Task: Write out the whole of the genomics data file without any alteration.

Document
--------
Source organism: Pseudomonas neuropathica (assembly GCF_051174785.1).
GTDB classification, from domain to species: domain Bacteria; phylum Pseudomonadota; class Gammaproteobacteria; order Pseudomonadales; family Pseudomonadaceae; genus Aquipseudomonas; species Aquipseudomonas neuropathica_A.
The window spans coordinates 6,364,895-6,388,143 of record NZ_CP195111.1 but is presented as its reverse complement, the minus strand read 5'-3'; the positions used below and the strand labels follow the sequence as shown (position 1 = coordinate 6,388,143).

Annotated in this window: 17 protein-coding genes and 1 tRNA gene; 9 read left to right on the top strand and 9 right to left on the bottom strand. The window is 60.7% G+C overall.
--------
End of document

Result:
Source organism: Pseudomonas neuropathica (assembly GCF_051174785.1).
GTDB classification, from domain to species: domain Bacteria; phylum Pseudomonadota; class Gammaproteobacteria; order Pseudomonadales; family Pseudomonadaceae; genus Aquipseudomonas; species Aquipseudomonas neuropathica_A.
The window spans coordinates 6,364,895-6,388,143 of record NZ_CP195111.1 but is presented as its reverse complement, the minus strand read 5'-3'; the positions used below and the strand labels follow the sequence as shown (position 1 = coordinate 6,388,143).

Annotated in this window: 17 protein-coding genes and 1 tRNA gene; 9 read left to right on the top strand and 9 right to left on the bottom strand. The window is 60.7% G+C overall.